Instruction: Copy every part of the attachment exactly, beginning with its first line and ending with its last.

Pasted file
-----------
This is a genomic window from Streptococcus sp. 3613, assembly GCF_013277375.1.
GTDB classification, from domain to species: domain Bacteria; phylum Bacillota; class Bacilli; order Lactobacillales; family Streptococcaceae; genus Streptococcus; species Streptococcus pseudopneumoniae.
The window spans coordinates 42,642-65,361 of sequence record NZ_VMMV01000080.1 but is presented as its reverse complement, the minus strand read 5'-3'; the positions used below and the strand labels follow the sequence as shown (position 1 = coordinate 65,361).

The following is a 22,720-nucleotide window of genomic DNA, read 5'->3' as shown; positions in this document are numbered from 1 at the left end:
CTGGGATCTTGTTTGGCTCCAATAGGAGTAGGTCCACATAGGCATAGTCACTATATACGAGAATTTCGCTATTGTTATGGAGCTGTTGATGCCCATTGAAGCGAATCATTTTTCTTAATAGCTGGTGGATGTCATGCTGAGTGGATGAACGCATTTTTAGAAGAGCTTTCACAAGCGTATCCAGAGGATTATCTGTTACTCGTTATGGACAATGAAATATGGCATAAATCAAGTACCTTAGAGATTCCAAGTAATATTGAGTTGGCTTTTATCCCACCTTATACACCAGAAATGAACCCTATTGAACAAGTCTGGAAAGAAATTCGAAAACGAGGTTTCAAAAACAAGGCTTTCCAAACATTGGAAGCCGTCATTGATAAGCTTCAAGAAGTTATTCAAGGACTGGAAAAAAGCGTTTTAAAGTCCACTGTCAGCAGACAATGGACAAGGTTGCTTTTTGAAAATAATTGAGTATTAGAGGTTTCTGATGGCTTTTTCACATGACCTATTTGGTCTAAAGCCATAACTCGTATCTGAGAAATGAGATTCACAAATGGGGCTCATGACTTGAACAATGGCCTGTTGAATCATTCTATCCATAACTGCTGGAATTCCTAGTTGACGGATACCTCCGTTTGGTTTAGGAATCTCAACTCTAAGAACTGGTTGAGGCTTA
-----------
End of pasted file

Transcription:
This is a genomic window from Streptococcus sp. 3613, assembly GCF_013277375.1.
GTDB classification, from domain to species: domain Bacteria; phylum Bacillota; class Bacilli; order Lactobacillales; family Streptococcaceae; genus Streptococcus; species Streptococcus pseudopneumoniae.
The window spans coordinates 42,642-65,361 of sequence record NZ_VMMV01000080.1 but is presented as its reverse complement, the minus strand read 5'-3'; the positions used below and the strand labels follow the sequence as shown (position 1 = coordinate 65,361).

The following is a 22,720-nucleotide window of genomic DNA, read 5'->3' as shown; positions in this document are numbered from 1 at the left end:
CTGGGATCTTGTTTGGCTCCAATAGGAGTAGGTCCACATAGGCATAGTCACTATATACGAGAATTTCGCTATTGTTATGGAGCTGTTGATGCCCATTGAAGCGAATCATTTTTCTTAATAGCTGGTGGATGTCATGCTGAGTGGATGAACGCATTTTTAGAAGAGCTTTCACAAGCGTATCCAGAGGATTATCTGTTACTCGTTATGGACAATGAAATATGGCATAAATCAAGTACCTTAGAGATTCCAAGTAATATTGAGTTGGCTTTTATCCCACCTTATACACCAGAAATGAACCCTATTGAACAAGTCTGGAAAGAAATTCGAAAACGAGGTTTCAAAAACAAGGCTTTCCAAACATTGGAAGCCGTCATTGATAAGCTTCAAGAAGTTATTCAAGGACTGGAAAAAAGCGTTTTAAAGTCCACTGTCAGCAGACAATGGACAAGGTTGCTTTTTGAAAATAATTGAGTATTAGAGGTTTCTGATGGCTTTTTCACATGACCTATTTGGTCTAAAGCCATAACTCGTATCTGAGAAATGAGATTCACAAATGGGGCTCATGACTTGAACAATGGCCTGTTGAATCATTCTATCCATAACTGCTGGAATTCCTAGTTGACGGATACCTCCGTTTGGTTTAGGAATCTCAACTCTAAGAACTGGTTGAGGCTTA